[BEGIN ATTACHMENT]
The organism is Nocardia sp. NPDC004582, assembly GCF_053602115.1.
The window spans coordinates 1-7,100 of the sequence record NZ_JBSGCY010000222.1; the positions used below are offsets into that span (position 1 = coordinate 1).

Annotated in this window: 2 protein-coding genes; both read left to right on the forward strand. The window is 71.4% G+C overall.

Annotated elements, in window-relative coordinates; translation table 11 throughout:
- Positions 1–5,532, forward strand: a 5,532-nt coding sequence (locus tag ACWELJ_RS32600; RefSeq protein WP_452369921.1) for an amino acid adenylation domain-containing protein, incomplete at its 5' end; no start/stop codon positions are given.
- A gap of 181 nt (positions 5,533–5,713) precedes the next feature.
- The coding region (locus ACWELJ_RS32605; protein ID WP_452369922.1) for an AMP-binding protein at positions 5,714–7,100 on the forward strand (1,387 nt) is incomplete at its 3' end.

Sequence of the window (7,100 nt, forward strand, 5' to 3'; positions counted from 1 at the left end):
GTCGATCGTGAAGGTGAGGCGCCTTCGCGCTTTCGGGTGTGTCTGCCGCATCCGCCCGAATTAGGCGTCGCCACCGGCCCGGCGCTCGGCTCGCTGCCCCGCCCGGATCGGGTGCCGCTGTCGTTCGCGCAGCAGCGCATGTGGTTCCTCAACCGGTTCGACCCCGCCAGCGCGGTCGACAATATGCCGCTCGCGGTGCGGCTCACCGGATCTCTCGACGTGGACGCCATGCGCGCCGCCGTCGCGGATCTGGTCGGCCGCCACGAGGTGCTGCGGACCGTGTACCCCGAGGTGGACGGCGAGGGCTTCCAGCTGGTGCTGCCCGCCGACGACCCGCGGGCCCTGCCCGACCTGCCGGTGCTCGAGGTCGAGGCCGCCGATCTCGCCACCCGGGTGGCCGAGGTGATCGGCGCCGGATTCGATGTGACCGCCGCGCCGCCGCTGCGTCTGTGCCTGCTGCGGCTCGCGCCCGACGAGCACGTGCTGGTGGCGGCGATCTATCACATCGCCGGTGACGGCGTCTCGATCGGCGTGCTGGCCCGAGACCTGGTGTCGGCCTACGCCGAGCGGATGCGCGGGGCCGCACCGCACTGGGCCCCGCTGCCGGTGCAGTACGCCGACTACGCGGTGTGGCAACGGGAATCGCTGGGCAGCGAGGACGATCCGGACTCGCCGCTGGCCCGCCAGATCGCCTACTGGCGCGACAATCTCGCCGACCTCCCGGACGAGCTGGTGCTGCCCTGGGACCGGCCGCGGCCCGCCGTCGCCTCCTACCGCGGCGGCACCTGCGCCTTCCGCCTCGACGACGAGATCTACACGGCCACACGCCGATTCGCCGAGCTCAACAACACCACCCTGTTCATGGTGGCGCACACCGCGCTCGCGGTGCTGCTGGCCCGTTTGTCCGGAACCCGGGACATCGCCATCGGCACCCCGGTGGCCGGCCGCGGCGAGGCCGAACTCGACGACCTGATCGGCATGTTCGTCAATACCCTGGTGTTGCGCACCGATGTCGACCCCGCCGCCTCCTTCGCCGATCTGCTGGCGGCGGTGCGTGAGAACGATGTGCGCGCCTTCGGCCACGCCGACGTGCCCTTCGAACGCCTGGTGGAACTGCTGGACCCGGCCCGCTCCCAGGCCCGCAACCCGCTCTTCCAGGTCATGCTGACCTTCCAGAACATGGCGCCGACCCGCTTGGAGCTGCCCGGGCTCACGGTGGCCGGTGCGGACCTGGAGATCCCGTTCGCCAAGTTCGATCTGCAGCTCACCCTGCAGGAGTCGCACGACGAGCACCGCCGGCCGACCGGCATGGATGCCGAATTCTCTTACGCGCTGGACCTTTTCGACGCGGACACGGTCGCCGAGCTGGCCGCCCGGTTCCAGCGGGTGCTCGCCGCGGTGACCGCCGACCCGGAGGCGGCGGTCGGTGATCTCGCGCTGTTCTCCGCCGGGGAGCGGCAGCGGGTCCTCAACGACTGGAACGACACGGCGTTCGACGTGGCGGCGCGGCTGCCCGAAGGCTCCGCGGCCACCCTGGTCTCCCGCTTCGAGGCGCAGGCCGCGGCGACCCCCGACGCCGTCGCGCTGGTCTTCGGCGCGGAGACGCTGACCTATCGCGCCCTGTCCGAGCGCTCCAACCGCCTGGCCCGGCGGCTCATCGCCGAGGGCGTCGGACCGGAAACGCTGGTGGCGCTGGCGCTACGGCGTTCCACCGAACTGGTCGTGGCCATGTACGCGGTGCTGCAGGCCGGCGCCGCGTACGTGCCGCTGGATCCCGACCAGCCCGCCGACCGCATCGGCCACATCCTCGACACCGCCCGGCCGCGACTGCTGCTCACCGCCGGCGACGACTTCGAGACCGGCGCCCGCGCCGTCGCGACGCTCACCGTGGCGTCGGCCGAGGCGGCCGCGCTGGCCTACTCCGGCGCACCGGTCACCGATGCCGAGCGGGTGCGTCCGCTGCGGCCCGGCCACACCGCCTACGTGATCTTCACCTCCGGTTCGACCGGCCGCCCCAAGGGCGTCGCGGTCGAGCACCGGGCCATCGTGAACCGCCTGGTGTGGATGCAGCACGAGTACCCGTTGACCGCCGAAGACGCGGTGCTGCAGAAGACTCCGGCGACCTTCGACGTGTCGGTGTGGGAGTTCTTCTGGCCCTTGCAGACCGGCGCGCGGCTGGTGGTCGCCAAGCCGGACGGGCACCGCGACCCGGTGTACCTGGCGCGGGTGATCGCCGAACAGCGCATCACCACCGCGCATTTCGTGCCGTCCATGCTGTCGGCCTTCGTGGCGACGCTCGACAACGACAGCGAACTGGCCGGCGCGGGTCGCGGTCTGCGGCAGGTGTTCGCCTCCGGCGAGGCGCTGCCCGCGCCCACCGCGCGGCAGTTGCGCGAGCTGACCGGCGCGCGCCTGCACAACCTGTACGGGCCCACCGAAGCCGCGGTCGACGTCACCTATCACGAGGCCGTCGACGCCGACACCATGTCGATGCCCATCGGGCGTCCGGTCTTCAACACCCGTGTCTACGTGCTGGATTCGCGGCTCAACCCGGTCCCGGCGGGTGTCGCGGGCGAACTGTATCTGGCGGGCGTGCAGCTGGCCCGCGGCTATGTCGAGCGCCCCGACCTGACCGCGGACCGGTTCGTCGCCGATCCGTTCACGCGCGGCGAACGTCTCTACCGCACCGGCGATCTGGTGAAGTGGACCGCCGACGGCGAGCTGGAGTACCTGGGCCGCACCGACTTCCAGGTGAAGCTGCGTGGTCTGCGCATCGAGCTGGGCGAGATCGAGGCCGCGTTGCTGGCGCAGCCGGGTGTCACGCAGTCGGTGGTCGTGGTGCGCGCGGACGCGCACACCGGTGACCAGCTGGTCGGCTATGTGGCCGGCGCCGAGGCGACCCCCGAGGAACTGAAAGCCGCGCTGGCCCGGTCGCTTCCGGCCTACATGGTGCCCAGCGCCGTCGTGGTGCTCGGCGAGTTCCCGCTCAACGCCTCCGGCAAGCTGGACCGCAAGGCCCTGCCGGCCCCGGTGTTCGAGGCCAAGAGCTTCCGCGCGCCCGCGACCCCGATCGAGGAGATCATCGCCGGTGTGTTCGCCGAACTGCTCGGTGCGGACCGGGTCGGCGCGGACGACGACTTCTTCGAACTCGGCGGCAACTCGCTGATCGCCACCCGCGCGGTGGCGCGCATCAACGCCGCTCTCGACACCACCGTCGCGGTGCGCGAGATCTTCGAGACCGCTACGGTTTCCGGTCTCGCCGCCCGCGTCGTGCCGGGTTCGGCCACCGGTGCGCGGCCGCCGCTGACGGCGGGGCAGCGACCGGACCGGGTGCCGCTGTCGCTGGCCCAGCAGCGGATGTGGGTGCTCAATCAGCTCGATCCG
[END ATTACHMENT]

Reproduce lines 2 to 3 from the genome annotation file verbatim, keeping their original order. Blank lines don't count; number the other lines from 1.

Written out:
The window spans coordinates 1-7,100 of the sequence record NZ_JBSGCY010000222.1; the positions used below are offsets into that span (position 1 = coordinate 1).

Annotated in this window: 2 protein-coding genes; both read left to right on the forward strand. The window is 71.4% G+C overall.